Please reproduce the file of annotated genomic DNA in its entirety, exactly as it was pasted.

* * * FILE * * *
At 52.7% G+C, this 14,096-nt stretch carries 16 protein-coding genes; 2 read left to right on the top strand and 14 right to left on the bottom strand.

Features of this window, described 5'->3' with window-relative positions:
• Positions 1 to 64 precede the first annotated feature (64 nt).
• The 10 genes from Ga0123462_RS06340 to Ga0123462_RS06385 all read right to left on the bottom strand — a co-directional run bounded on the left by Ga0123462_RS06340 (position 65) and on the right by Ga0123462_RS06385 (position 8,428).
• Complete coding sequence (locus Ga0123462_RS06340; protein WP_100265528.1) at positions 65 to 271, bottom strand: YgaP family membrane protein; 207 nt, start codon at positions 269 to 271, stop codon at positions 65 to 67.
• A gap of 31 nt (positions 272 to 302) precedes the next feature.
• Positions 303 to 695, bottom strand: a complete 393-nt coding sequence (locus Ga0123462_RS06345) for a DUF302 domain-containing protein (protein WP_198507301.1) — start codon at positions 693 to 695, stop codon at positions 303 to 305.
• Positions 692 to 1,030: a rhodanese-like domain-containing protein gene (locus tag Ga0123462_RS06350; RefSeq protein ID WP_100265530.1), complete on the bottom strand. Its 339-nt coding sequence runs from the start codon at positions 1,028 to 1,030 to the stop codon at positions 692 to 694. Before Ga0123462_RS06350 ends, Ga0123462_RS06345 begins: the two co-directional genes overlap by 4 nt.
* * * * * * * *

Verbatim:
At 52.7% G+C, this 14,096-nt stretch carries 16 protein-coding genes; 2 read left to right on the top strand and 14 right to left on the bottom strand.

Features of this window, described 5'->3' with window-relative positions:
• Positions 1 to 64 precede the first annotated feature (64 nt).
• The 10 genes from Ga0123462_RS06340 to Ga0123462_RS06385 all read right to left on the bottom strand — a co-directional run bounded on the left by Ga0123462_RS06340 (position 65) and on the right by Ga0123462_RS06385 (position 8,428).
• Complete coding sequence (locus Ga0123462_RS06340; protein WP_100265528.1) at positions 65 to 271, bottom strand: YgaP family membrane protein; 207 nt, start codon at positions 269 to 271, stop codon at positions 65 to 67.
• A gap of 31 nt (positions 272 to 302) precedes the next feature.
• Positions 303 to 695, bottom strand: a complete 393-nt coding sequence (locus Ga0123462_RS06345) for a DUF302 domain-containing protein (protein WP_198507301.1) — start codon at positions 693 to 695, stop codon at positions 303 to 305.
• Positions 692 to 1,030: a rhodanese-like domain-containing protein gene (locus tag Ga0123462_RS06350; RefSeq protein ID WP_100265530.1), complete on the bottom strand. Its 339-nt coding sequence runs from the start codon at positions 1,028 to 1,030 to the stop codon at positions 692 to 694. Before Ga0123462_RS06350 ends, Ga0123462_RS06345 begins: the two co-directional genes overlap by 4 nt.